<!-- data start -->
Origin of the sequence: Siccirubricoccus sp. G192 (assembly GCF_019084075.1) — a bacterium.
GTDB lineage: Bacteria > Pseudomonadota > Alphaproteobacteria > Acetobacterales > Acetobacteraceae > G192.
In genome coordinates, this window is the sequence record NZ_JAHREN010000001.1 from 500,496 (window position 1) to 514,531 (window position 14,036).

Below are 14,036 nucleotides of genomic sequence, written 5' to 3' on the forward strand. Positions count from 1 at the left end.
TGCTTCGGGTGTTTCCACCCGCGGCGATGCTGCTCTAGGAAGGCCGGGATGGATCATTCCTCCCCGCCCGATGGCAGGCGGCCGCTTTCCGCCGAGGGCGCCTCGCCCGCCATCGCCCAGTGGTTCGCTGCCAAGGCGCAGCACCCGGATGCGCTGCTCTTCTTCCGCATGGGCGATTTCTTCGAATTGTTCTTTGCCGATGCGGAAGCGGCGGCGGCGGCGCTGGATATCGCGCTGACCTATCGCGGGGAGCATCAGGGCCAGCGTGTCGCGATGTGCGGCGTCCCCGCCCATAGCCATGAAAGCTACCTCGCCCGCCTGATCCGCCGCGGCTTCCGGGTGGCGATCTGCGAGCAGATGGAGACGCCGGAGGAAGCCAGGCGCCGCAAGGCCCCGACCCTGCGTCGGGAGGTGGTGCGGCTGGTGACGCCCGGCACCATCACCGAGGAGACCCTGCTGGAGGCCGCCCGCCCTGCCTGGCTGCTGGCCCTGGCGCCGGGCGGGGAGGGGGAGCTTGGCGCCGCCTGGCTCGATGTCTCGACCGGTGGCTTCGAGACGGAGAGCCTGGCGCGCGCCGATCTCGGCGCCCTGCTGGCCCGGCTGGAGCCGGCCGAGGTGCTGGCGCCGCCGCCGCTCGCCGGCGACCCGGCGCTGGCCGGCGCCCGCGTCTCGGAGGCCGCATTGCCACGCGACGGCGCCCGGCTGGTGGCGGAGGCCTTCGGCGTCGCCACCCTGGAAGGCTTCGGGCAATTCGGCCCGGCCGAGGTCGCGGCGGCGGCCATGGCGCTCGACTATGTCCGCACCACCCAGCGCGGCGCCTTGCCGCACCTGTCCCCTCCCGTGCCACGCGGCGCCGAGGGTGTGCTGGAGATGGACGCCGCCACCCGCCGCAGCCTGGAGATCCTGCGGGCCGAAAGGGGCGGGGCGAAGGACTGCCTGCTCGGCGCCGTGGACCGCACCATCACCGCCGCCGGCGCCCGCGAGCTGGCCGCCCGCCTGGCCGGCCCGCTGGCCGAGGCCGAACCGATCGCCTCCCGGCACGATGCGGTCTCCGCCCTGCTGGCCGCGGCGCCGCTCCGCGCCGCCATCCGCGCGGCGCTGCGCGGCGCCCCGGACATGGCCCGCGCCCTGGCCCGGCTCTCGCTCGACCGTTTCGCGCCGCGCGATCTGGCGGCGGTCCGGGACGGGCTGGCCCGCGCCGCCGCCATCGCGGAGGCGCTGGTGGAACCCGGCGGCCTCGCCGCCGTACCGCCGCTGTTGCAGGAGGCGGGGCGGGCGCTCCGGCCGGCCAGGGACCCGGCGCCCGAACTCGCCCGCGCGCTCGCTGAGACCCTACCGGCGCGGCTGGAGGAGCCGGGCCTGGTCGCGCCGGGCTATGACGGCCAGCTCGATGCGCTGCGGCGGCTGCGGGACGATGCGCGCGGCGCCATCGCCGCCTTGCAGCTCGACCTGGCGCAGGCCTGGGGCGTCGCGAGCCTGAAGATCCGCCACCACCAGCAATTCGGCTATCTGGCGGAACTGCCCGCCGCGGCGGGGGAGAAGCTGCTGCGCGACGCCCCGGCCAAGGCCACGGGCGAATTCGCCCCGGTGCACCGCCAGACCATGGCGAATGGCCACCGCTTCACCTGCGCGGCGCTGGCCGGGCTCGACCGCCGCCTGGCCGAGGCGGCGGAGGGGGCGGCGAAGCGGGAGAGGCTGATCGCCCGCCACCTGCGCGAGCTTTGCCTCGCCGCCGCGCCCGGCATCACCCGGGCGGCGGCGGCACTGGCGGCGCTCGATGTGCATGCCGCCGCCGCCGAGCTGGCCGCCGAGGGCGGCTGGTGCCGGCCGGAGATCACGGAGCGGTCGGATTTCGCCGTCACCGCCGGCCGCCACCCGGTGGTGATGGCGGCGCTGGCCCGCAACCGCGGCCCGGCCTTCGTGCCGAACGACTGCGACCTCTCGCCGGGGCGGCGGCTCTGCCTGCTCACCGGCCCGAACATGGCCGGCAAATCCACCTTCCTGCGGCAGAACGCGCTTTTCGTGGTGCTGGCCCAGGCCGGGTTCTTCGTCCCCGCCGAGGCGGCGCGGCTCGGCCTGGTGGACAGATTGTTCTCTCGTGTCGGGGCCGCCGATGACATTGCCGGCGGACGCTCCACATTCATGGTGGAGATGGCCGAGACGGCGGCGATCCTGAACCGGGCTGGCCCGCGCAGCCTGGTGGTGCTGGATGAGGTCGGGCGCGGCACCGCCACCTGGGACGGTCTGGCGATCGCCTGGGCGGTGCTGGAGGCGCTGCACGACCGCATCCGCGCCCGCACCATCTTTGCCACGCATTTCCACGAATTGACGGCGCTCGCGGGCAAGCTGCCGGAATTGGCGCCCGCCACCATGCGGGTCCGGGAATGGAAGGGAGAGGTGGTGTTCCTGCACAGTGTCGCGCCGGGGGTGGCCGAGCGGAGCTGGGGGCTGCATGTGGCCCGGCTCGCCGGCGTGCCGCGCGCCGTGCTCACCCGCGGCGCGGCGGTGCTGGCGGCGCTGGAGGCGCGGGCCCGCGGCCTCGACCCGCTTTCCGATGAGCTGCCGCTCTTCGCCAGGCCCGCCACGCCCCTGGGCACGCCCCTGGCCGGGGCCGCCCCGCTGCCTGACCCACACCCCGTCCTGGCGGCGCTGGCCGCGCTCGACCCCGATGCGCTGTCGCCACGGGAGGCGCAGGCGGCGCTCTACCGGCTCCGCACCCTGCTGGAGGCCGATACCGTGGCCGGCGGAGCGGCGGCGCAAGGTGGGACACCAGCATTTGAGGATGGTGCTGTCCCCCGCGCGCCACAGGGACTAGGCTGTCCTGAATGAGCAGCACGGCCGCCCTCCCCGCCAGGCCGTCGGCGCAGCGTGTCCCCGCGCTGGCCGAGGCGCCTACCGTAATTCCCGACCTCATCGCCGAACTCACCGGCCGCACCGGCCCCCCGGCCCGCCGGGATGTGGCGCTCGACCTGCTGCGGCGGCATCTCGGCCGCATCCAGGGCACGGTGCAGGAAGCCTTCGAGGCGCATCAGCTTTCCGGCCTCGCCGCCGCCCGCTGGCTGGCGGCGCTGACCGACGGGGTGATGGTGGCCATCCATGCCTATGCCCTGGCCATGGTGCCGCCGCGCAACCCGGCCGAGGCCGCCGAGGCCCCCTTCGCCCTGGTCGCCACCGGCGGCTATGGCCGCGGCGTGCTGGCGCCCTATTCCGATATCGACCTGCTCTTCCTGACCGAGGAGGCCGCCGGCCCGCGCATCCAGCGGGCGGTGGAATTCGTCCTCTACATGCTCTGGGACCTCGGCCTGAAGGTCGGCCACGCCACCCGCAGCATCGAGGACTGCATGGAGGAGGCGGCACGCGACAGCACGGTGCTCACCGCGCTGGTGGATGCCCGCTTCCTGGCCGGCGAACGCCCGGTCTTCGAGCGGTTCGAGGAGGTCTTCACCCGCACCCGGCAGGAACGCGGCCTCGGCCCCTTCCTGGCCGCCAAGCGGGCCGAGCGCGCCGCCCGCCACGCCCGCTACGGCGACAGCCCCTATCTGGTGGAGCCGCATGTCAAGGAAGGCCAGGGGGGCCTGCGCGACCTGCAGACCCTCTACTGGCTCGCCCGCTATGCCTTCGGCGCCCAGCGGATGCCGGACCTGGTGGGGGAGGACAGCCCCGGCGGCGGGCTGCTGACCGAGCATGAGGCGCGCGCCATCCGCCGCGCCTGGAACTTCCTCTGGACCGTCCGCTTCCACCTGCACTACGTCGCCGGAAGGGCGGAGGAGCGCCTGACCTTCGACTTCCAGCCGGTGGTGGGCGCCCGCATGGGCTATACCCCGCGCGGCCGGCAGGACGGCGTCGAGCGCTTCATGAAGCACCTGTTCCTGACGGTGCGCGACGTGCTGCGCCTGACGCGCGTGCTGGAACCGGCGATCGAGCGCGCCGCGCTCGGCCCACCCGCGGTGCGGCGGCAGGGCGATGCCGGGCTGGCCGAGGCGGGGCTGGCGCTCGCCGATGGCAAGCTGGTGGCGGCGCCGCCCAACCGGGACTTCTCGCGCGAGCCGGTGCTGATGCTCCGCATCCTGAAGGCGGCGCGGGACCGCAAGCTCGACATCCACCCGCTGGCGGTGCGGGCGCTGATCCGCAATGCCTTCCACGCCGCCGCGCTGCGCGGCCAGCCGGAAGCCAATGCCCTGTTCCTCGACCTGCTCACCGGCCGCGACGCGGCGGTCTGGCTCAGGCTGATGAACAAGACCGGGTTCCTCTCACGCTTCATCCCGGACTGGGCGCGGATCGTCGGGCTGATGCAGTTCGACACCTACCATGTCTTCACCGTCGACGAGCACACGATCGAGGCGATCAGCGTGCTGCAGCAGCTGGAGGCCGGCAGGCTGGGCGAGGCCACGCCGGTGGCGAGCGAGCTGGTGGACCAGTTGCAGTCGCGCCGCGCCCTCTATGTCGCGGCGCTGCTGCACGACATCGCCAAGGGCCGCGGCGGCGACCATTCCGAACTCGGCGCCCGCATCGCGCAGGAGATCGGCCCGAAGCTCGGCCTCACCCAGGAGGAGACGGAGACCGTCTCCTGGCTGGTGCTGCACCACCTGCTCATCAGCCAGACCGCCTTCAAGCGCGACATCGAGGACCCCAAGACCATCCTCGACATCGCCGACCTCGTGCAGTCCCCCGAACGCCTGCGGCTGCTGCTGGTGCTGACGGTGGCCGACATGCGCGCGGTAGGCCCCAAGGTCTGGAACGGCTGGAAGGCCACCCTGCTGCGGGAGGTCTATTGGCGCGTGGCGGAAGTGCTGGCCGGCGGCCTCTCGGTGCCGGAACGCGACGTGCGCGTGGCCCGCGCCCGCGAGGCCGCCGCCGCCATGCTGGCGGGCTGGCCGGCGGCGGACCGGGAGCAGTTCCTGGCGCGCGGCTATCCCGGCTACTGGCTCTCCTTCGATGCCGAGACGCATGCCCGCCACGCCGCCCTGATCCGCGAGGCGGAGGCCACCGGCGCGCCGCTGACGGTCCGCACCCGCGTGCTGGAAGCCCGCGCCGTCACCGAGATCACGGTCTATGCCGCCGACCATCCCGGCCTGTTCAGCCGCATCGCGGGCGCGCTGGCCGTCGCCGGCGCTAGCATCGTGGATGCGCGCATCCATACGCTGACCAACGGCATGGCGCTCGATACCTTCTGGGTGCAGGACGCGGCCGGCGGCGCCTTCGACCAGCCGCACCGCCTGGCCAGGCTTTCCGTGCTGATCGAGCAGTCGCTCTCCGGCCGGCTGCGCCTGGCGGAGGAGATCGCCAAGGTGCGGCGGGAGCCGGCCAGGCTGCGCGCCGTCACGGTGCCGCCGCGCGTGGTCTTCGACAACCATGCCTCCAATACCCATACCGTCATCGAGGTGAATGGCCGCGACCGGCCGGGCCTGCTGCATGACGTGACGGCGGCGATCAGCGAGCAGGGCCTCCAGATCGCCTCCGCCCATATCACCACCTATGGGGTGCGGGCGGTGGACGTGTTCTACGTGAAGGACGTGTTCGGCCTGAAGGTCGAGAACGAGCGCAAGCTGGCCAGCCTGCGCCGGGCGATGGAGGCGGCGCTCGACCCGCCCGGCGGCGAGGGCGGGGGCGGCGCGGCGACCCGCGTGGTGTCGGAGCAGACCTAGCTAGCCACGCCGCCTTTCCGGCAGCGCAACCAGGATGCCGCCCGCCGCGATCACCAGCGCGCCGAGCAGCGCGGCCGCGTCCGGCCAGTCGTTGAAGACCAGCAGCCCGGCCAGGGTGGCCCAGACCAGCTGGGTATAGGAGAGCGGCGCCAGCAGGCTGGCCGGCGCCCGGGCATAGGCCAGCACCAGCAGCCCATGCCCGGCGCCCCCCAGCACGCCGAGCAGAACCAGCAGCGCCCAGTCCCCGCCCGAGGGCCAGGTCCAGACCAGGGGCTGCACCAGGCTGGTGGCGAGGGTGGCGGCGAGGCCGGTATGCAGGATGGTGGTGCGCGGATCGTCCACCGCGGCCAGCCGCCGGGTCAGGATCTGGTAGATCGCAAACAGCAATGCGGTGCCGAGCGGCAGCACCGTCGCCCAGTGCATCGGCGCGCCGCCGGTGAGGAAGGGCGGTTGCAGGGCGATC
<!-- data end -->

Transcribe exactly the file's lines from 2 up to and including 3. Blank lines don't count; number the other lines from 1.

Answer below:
GTDB lineage: Bacteria > Pseudomonadota > Alphaproteobacteria > Acetobacterales > Acetobacteraceae > G192.
In genome coordinates, this window is the sequence record NZ_JAHREN010000001.1 from 500,496 (window position 1) to 514,531 (window position 14,036).